WORLD Cancer Day 2015 saw the launch of a new free app for healthcare professionals, which has the potential to play a vital role in the clinical detection of skin cancer.
The app, developed by Lūbax, is the world’s first skin identification system using state-of-the-art image recognition software. It is designed to provide a simple, inexpensive software platform to support health professionals in the identification of all types of skin lesions. If initial clinical trials are any indication, it works exceedingly well, boasting greater than 90% sensitivity and specificity in detecting large melanomas.
Physicians photograph a skin lesion using a smartphone and the app cross-references the image with a database of over 12,000 images of diagnosed skin lesions, providing matches and their associated clinical diagnoses. It is hoped that as this database grows the app will be able to recognise and differentiate more skin diseases. Quite sensibly, it is available only to healthcare professionals so as to limit the potential for misuse and misdiagnosis.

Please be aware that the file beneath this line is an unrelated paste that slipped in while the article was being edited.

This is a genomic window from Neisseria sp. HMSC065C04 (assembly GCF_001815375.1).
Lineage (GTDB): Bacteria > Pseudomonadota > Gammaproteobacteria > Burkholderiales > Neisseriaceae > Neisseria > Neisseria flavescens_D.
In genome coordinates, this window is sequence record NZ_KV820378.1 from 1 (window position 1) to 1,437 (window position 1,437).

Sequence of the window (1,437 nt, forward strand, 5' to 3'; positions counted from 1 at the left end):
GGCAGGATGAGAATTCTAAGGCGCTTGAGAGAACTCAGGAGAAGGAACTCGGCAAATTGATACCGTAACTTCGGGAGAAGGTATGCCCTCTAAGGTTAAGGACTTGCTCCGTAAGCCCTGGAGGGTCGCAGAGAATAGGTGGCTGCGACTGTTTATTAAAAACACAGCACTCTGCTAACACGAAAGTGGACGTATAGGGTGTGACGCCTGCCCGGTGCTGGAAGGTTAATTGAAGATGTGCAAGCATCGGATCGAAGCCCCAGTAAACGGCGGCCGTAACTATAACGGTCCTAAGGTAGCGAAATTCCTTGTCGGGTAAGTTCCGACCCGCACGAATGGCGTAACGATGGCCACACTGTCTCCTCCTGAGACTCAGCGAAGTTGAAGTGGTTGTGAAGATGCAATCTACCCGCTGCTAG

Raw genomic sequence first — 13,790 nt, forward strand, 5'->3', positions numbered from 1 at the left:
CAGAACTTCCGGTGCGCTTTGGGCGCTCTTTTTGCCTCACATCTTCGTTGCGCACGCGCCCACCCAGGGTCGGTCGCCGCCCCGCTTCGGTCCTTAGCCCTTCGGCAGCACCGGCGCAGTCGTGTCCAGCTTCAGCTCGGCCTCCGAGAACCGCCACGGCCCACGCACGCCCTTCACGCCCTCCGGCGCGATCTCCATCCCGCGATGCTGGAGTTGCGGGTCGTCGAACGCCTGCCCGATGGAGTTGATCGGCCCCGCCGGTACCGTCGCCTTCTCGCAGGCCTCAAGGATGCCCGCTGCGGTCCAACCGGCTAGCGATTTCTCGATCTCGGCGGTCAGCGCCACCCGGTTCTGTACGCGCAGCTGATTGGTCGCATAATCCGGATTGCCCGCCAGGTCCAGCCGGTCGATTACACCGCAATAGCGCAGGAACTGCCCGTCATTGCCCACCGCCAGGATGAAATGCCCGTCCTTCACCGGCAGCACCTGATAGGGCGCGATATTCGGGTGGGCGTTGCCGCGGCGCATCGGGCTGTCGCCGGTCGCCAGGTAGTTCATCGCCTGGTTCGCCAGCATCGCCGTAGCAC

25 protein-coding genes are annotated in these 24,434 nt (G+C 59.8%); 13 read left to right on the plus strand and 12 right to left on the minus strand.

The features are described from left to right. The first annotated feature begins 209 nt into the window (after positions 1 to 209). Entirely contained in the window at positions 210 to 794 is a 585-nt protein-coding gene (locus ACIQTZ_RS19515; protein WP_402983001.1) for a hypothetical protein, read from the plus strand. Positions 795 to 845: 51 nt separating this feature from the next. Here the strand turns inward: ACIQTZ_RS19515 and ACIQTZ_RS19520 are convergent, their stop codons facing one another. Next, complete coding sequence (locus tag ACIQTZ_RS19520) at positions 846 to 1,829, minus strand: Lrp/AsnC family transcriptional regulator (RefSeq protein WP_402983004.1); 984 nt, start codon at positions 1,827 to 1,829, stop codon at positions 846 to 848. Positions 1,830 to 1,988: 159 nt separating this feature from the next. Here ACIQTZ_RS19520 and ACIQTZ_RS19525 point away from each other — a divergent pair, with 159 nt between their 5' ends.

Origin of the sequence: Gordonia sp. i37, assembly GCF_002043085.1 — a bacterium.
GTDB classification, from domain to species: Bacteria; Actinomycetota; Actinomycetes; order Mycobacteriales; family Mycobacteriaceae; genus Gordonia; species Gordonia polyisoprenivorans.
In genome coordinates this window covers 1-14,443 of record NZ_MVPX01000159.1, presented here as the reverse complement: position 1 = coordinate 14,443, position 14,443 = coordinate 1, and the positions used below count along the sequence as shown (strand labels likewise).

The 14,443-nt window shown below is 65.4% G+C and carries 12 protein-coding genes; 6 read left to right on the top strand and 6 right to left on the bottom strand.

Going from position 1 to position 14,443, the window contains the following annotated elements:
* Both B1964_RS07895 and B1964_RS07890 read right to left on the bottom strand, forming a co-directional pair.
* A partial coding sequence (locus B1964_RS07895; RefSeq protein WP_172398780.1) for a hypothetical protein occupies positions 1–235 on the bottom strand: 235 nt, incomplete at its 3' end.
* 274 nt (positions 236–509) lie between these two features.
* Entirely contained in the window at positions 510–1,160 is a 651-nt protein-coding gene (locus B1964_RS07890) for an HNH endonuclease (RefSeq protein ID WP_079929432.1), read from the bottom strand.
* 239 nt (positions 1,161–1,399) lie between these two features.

“Mobile health apps and the power of the internet have the potential to change the trajectory of premature deaths from cancer worldwide. We encourage all technology entrepreneurs to apply their skills and knowledge to global health issues, including cancer, to help us drive equitable access to information, awareness, and early detection,” urged Mr Cary Adams, Chief Executive Officer, Union for International Cancer Control (UICC), Geneva, Switzerland. “Together with health experts we can create a pipeline of technology-driven solutions which will help all of us access these key levers to address cancer globally. We will let down future generations if we do not press forward exploring and testing new and exciting technology advances as they emerge.”
The app was launched on 4th February 2015 and is available to physicians in the United States, United Kingdom, and Australia. Lūbax is using the feedback of healthcare professionals to improve its services and potentially develop what could prove to be an invaluable tool in the fight against skin cancer.